Egberto Gismonti guitars, piano, flutes, dilruba, voice
Nana Vasconcelos percussion, berimbau, voice
Recorded June 1984 at Rainbow Studio, Oslo
Engineer: Jan Erik Kongshaug
Produced by Manfred Eicher
Sometimes I wonder. I wonder what forces were at work to have brought two brilliant music makers like Egberto Gismonti and Nana Vasconcelos together on this earth. I wonder what energies nourish their spirits any time the two of them step into the studio, alone or otherwise. I also wonder how a surefire recipe for continued enchantment could come out of the oven as this misshapen improvisation session from 1984. Neither musician has ever needed a definitive structure around which to coil his respective song in order to be captivating (just listen to, for example, the breadth of freedom in Gismonti’s Solo or Vasconcelos’s Saudades), but during the first few steps of Duas Vozes I find myself craving it. It’s not that the images painted therein aren’t unique, only that the colors with which they are painted simply don’t blend. Thus is the album’s first half the backside of a one-way mirror: we can see through its devices, even if the microphones can’t. Thankfully, in the latter half we come face to face with a reflection that shows us only the depth of our awe.
Our first confusions arise in “Aquarela Do Brasil,” which begins playfully enough, but quickly degrades into six long minutes of Vasconcelos’s whooping (compare his sparing use thereof on “Carneval Of The Four”). “Rio De Janeiro” also breaks its promise when, after the lively pulse that opens it, Gismonti’s guitar wanders in circles without ever enlarging any of them. And while much of this sounds like outtakes between jam sessions, there are some flashes of brilliance in which these longtime friends explore insanely microscopic avenues of their craft, particularly during a passage for which Gismonti plays the little strings at top of his instrument. The cavernous flute of “Tomarapeba” opens the portal just a little more, as do Vasconcelos’s calls from the treetops in “Dancado.”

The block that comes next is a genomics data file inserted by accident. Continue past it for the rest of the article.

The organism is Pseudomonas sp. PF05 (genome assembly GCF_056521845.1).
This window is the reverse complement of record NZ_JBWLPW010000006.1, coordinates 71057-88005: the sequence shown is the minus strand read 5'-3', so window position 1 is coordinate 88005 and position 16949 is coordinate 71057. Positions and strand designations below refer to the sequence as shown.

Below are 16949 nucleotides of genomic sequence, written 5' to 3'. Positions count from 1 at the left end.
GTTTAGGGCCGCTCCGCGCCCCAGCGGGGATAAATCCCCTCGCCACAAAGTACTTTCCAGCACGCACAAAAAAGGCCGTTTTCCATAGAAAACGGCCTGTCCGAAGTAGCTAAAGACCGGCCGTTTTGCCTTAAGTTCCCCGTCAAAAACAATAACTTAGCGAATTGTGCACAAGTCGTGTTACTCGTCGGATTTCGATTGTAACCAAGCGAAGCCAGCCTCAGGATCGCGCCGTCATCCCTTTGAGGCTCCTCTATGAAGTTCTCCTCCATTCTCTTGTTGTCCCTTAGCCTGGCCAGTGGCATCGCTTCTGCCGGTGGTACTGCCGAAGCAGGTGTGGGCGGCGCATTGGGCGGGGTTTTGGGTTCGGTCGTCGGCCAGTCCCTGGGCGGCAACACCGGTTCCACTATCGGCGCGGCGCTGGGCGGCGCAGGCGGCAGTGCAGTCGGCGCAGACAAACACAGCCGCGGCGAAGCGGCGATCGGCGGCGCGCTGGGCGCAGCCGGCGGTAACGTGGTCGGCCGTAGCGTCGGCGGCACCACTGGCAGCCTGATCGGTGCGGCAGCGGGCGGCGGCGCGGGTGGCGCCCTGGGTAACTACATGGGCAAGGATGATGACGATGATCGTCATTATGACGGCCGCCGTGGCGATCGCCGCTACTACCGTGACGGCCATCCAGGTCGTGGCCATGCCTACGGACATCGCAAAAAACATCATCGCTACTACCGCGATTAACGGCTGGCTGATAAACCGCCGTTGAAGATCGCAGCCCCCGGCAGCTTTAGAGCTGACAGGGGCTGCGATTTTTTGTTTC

It isn’t until “Fogueira” that we get something undeniably special, something far beyond what I would already have expected. Its balance of restraint and full-out effusiveness blossoms with a Ralph Towner-like sensibility, Vasconcelos adding masterful color all the while. With this, the portal is thrown open, letting in the floodlights that are “Bianca” and “Don Quixote.” In the latter, Vasconcelos’s insectile tongue-fluttering adds the perfect environmental touch, even as Gismonti unveils his piano for a final stretch of droning brilliance.
For an album that is only half the masterpiece it could have been, how it ever came to be included in ECM’s Touchstones series would seem unwarranted were it not for its destination. But even if we aren’t quite sure about how it gets there, Duas Vozes is worth your attention for that destination alone.